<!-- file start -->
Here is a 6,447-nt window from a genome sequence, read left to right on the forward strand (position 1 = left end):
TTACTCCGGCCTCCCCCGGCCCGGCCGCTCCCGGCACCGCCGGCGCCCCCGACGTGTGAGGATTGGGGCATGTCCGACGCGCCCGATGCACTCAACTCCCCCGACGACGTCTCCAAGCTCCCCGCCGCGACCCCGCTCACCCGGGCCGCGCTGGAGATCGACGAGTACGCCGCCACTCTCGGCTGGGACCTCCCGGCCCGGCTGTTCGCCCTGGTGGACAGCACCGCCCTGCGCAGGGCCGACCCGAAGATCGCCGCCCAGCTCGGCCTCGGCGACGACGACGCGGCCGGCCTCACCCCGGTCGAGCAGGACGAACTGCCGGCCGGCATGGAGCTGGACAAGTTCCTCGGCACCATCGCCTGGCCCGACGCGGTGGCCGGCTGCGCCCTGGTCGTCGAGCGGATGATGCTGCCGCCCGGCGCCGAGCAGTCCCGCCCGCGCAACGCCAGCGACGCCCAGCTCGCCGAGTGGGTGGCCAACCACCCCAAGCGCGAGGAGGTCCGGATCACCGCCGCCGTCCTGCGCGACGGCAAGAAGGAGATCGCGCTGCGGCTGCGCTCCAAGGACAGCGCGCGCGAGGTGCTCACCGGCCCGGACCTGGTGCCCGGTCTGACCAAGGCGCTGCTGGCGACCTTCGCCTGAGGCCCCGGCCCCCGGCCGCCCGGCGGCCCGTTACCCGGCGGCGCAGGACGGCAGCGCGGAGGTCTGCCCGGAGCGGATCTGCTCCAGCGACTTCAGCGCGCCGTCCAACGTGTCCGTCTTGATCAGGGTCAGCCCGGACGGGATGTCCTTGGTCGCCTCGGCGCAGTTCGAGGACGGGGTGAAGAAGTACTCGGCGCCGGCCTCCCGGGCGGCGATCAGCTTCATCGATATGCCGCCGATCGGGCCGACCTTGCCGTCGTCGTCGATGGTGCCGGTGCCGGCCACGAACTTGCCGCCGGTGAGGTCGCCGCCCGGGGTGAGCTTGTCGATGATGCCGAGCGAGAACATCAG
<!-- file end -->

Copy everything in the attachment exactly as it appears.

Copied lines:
Here is a 6,447-nt window from a genome sequence, read left to right on the forward strand (position 1 = left end):
TTACTCCGGCCTCCCCCGGCCCGGCCGCTCCCGGCACCGCCGGCGCCCCCGACGTGTGAGGATTGGGGCATGTCCGACGCGCCCGATGCACTCAACTCCCCCGACGACGTCTCCAAGCTCCCCGCCGCGACCCCGCTCACCCGGGCCGCGCTGGAGATCGACGAGTACGCCGCCACTCTCGGCTGGGACCTCCCGGCCCGGCTGTTCGCCCTGGTGGACAGCACCGCCCTGCGCAGGGCCGACCCGAAGATCGCCGCCCAGCTCGGCCTCGGCGACGACGACGCGGCCGGCCTCACCCCGGTCGAGCAGGACGAACTGCCGGCCGGCATGGAGCTGGACAAGTTCCTCGGCACCATCGCCTGGCCCGACGCGGTGGCCGGCTGCGCCCTGGTCGTCGAGCGGATGATGCTGCCGCCCGGCGCCGAGCAGTCCCGCCCGCGCAACGCCAGCGACGCCCAGCTCGCCGAGTGGGTGGCCAACCACCCCAAGCGCGAGGAGGTCCGGATCACCGCCGCCGTCCTGCGCGACGGCAAGAAGGAGATCGCGCTGCGGCTGCGCTCCAAGGACAGCGCGCGCGAGGTGCTCACCGGCCCGGACCTGGTGCCCGGTCTGACCAAGGCGCTGCTGGCGACCTTCGCCTGAGGCCCCGGCCCCCGGCCGCCCGGCGGCCCGTTACCCGGCGGCGCAGGACGGCAGCGCGGAGGTCTGCCCGGAGCGGATCTGCTCCAGCGACTTCAGCGCGCCGTCCAACGTGTCCGTCTTGATCAGGGTCAGCCCGGACGGGATGTCCTTGGTCGCCTCGGCGCAGTTCGAGGACGGGGTGAAGAAGTACTCGGCGCCGGCCTCCCGGGCGGCGATCAGCTTCATCGATATGCCGCCGATCGGGCCGACCTTGCCGTCGTCGTCGATGGTGCCGGTGCCGGCCACGAACTTGCCGCCGGTGAGGTCGCCGCCCGGGGTGAGCTTGTCGATGATGCCGAGCGAGAACATCAG